Ecuadorian Member Commitee

The Ecuadorian National Committee aims to promote sustainable energy development in Ecuador, as a part of the World Energy Council’s energy vision. As a member of the World Energy Council network, the organisation is committed to representing the Ecuadorian perspective within national, regional and global energy debates. The committee includes a variety of members to ensure that the diverse energy interests of Ecuador are appropriately represented. Members of the committee are invited to attend high-level events, participate in energy-focused study groups, contribute to technical research and be a part of the global energy dialogue.

Mr. Mauro Intriago is currently Viceminister of Electricity and Renewable Energy. He is an electrical engineer from “Escuela Politécnica Nacional”, and has studies in logistics, standardized management systems and certifications of quality, environment and social responsibility.

In the professional field, he has been linked to the private sector, especially in the area of services. In his experience, he has positions in the Electric Company of Ecuador (EMELEC) where he worked as a distribution engineer. In the international field, he worked in DHL International - Ecuador, having responsibilities in the western area of Latin America. He has been an advisor, auditor and consultant in business matters, especially in the electricity area in institutions such as CELEC EP - Hidronación, Electroquil, INPROEL, and Electrical Construction companies.

Energy in Ecuador

Ecuador energy issues

Covid-19 brought a great deal of uncertainty for the entire world, and its impact was also apparent on the energy sector. Plausible scenarios for predicting Ecuador’s post-pandemic energy production and consumption patterns should be defined, depending on the success of various strategies for tackling the pandemic (World Energy Council Covid-19 Crisis Scenarios). 

Due to the impact of the pandemic, the country is more likely to focus on stability rather than change and prioritise recovering the local economy as a first step. Under this scenario, economic trends in Ecuador require special attention as large foreign investments will be required to tackle the issues caused by the pandemic. In this regard, viable and attractive trade and investment policies need to be established to improve the investor environment in the country. This could take different turns as a presidential election will take place in 2021. However, regardless of the election result, a clear message needs communicating, highlighting the vast potential in the Ecuadorian energy sector, and the value of investing in it.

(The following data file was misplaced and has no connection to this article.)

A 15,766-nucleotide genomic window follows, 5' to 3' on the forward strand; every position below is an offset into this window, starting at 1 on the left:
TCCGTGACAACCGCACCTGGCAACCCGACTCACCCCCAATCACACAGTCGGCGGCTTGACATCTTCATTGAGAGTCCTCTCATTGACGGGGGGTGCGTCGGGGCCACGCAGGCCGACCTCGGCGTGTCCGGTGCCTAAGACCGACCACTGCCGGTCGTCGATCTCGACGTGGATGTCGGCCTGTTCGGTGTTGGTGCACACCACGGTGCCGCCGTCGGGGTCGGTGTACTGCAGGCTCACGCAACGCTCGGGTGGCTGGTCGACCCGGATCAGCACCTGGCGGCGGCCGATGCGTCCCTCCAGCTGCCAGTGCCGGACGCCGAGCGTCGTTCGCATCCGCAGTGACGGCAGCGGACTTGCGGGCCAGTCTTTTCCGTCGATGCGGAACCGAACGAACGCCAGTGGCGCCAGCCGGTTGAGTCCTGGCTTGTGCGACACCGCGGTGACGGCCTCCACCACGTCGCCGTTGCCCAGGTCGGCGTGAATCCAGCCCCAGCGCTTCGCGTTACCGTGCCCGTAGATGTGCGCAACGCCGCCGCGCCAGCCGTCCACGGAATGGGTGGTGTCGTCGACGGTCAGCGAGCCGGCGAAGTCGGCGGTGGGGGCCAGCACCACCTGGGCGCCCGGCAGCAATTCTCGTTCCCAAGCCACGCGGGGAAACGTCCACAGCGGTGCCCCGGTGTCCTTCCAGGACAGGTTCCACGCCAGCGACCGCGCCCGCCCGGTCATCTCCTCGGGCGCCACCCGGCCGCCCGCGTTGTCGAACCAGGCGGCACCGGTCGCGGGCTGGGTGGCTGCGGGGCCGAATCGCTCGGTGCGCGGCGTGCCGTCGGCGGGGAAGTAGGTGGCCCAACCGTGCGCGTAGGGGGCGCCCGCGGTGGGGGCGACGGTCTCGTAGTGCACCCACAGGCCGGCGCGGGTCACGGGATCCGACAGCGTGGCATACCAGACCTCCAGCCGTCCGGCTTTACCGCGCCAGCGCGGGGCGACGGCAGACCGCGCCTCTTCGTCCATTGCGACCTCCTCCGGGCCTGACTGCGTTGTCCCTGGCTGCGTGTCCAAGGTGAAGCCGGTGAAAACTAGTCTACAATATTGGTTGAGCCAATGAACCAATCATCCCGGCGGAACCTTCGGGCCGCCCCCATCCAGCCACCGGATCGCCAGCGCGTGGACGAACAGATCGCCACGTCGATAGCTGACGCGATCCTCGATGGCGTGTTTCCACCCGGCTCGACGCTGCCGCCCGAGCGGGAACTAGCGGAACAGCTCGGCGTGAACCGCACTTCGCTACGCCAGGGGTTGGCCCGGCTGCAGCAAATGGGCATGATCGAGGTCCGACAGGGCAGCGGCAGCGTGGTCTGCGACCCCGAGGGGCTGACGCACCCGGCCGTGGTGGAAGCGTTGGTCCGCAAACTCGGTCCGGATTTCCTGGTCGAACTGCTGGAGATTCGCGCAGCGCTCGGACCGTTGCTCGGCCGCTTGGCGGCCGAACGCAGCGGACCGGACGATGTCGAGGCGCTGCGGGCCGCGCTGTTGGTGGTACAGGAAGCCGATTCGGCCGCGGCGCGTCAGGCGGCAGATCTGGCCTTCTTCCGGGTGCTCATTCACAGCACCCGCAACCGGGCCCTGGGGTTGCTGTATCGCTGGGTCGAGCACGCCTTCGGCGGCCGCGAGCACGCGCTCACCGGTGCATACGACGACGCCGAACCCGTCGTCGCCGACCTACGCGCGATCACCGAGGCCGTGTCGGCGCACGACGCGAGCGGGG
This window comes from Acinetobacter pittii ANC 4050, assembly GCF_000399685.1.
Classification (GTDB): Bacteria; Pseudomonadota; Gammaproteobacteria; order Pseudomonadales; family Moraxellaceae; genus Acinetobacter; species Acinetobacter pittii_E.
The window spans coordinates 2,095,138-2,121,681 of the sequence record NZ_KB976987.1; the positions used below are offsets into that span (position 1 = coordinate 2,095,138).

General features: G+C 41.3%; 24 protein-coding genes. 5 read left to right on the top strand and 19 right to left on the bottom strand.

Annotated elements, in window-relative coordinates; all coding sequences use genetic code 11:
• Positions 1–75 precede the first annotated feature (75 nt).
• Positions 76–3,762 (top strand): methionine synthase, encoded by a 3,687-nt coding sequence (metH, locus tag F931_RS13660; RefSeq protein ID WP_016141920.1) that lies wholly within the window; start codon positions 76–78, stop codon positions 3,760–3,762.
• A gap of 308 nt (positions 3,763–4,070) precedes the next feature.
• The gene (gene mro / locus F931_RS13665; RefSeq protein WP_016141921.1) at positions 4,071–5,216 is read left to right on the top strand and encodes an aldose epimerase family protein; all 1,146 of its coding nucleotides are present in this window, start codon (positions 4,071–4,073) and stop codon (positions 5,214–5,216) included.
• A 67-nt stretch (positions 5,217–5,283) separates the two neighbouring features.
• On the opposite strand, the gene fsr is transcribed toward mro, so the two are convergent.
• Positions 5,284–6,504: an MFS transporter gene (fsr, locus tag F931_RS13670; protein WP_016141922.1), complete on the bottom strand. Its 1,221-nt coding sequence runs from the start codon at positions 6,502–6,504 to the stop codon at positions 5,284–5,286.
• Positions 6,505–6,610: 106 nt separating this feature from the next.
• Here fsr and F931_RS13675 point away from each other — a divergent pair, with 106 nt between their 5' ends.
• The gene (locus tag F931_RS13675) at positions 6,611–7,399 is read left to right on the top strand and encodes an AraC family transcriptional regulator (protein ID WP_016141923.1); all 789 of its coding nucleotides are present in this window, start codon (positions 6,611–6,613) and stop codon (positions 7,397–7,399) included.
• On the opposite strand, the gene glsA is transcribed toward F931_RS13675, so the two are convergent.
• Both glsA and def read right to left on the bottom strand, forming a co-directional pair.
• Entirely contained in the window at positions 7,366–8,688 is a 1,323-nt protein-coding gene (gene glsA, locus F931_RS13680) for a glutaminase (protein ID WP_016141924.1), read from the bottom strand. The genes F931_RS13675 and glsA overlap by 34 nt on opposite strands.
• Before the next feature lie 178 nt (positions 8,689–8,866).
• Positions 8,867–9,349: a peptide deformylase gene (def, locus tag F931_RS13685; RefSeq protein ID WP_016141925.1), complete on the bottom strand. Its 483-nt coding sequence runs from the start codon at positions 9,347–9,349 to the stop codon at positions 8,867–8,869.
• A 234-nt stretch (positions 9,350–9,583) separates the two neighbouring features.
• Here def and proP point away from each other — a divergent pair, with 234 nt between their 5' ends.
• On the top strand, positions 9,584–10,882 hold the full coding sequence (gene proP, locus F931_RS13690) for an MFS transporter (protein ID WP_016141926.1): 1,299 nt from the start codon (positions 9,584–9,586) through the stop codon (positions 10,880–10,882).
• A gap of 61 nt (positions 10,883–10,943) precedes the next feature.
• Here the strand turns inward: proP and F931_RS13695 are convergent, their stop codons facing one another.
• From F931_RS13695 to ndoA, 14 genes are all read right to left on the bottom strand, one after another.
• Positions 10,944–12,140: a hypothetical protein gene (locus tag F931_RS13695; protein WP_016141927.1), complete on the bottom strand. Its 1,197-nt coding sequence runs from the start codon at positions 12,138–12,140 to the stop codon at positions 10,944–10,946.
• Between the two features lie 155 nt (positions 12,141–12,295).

Ensuring energy supply capability could also be a challenge, since many conventional generation units are under maintenance, and a number of large thermal-power plants are expected to reach their life expectancy. This could be an issue in scenarios where water is scarce. To tackle this, around 450MW of generation power is expected to be incorporated in 2021. 

While returning to a “new normality” post-pandemic, energy demand will begin to rise along with the oil price. As Ecuador’s economy is largely dependent on oil, a rise in the oil price will be beneficial for the country’s economy. On the other hand, renewable energy projects will also be much more competitive. Large initiatives have already been put on the table to seize the land and water availability in the territory. Water is one of Ecuador’s most valuable assets and large portions of currently unused land will be utilised for building new projects to exploit the solar and wind potential in certain regions. In 2021, the construction of a large solar plant (200MW) and a moderately sized wind power plant (110MW) is expected to begin, supporting Ecuador’s decarbonisation goals.  

Regional integration is something to aim for during 2021, since it will facilitate energy exchange with neighbouring countries and improve the electricity service. Supporting this aim, the Mercado Andino Eléctrico Regional (MAER) will be implemented in 2021. Information is key to our current world, and the interchange of real-time data to aid regional integration has also been established as a priority.  

Much effort has been devoted to increasing the efficiency of energy production, transmission and consumption, and the mechanisms that facilitate obtaining the necessary metrics through digitalisation and the internet-of-things. New infrastructure is being implemented to facilitate M2M (machine to machine) interaction and is being treated as a priority. Innovation in the public transport system is also a priority, with “Metro de Quito” operations anticipated to start in 2021. 

The country is not considered to be resilient to high-impact events; as evidenced by the overwhelming of resources caused by the 2016 earthquake. Therefore, it is expected that Ecuador will require external support to recover its economy and the sustainability of the country’s energy sector in the aftermath of the pandemic. 


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